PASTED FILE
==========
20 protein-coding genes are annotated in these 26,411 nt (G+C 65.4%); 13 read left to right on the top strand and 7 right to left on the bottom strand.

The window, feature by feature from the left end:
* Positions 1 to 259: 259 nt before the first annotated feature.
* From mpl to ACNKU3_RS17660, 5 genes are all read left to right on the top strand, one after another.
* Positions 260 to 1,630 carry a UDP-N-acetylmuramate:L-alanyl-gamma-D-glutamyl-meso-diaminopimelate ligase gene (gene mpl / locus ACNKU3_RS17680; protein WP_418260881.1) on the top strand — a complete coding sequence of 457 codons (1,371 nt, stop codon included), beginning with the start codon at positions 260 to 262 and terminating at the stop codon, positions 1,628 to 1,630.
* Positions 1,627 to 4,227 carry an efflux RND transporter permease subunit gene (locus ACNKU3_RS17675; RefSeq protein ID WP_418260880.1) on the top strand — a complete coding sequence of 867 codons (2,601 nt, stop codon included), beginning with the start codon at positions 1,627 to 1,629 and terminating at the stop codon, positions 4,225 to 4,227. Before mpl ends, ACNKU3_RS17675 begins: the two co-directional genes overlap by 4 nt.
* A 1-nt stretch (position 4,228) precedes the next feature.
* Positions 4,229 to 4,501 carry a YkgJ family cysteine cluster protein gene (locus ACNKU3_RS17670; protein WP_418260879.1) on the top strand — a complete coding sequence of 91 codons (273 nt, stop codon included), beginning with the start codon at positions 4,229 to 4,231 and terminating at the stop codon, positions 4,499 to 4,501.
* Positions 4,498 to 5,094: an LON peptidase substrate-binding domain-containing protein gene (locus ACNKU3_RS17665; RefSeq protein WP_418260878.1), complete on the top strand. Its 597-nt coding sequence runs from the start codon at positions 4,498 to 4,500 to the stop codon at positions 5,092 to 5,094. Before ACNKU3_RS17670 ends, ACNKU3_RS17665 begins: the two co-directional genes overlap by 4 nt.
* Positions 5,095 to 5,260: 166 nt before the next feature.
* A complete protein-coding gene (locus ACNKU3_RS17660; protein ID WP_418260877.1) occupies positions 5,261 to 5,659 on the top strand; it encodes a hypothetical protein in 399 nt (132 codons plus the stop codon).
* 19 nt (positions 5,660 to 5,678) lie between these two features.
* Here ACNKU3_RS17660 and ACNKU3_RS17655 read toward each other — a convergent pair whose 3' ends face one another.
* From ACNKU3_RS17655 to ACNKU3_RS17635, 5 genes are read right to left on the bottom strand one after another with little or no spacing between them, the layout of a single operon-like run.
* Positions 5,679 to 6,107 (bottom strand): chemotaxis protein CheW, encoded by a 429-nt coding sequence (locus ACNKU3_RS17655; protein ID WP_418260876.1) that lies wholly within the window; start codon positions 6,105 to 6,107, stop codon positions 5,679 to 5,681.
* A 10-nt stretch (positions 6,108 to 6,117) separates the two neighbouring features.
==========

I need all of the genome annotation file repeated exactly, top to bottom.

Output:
20 protein-coding genes are annotated in these 26,411 nt (G+C 65.4%); 13 read left to right on the top strand and 7 right to left on the bottom strand.

The window, feature by feature from the left end:
* Positions 1 to 259: 259 nt before the first annotated feature.
* From mpl to ACNKU3_RS17660, 5 genes are all read left to right on the top strand, one after another.
* Positions 260 to 1,630 carry a UDP-N-acetylmuramate:L-alanyl-gamma-D-glutamyl-meso-diaminopimelate ligase gene (gene mpl / locus ACNKU3_RS17680; protein WP_418260881.1) on the top strand — a complete coding sequence of 457 codons (1,371 nt, stop codon included), beginning with the start codon at positions 260 to 262 and terminating at the stop codon, positions 1,628 to 1,630.
* Positions 1,627 to 4,227 carry an efflux RND transporter permease subunit gene (locus ACNKU3_RS17675; RefSeq protein ID WP_418260880.1) on the top strand — a complete coding sequence of 867 codons (2,601 nt, stop codon included), beginning with the start codon at positions 1,627 to 1,629 and terminating at the stop codon, positions 4,225 to 4,227. Before mpl ends, ACNKU3_RS17675 begins: the two co-directional genes overlap by 4 nt.
* A 1-nt stretch (position 4,228) precedes the next feature.
* Positions 4,229 to 4,501 carry a YkgJ family cysteine cluster protein gene (locus ACNKU3_RS17670; protein WP_418260879.1) on the top strand — a complete coding sequence of 91 codons (273 nt, stop codon included), beginning with the start codon at positions 4,229 to 4,231 and terminating at the stop codon, positions 4,499 to 4,501.
* Positions 4,498 to 5,094: an LON peptidase substrate-binding domain-containing protein gene (locus ACNKU3_RS17665; RefSeq protein WP_418260878.1), complete on the top strand. Its 597-nt coding sequence runs from the start codon at positions 4,498 to 4,500 to the stop codon at positions 5,092 to 5,094. Before ACNKU3_RS17670 ends, ACNKU3_RS17665 begins: the two co-directional genes overlap by 4 nt.
* Positions 5,095 to 5,260: 166 nt before the next feature.
* A complete protein-coding gene (locus ACNKU3_RS17660; protein ID WP_418260877.1) occupies positions 5,261 to 5,659 on the top strand; it encodes a hypothetical protein in 399 nt (132 codons plus the stop codon).
* 19 nt (positions 5,660 to 5,678) lie between these two features.
* Here ACNKU3_RS17660 and ACNKU3_RS17655 read toward each other — a convergent pair whose 3' ends face one another.
* From ACNKU3_RS17655 to ACNKU3_RS17635, 5 genes are read right to left on the bottom strand one after another with little or no spacing between them, the layout of a single operon-like run.
* Positions 5,679 to 6,107 (bottom strand): chemotaxis protein CheW, encoded by a 429-nt coding sequence (locus ACNKU3_RS17655; protein ID WP_418260876.1) that lies wholly within the window; start codon positions 6,105 to 6,107, stop codon positions 5,679 to 5,681.
* A 10-nt stretch (positions 6,108 to 6,117) separates the two neighbouring features.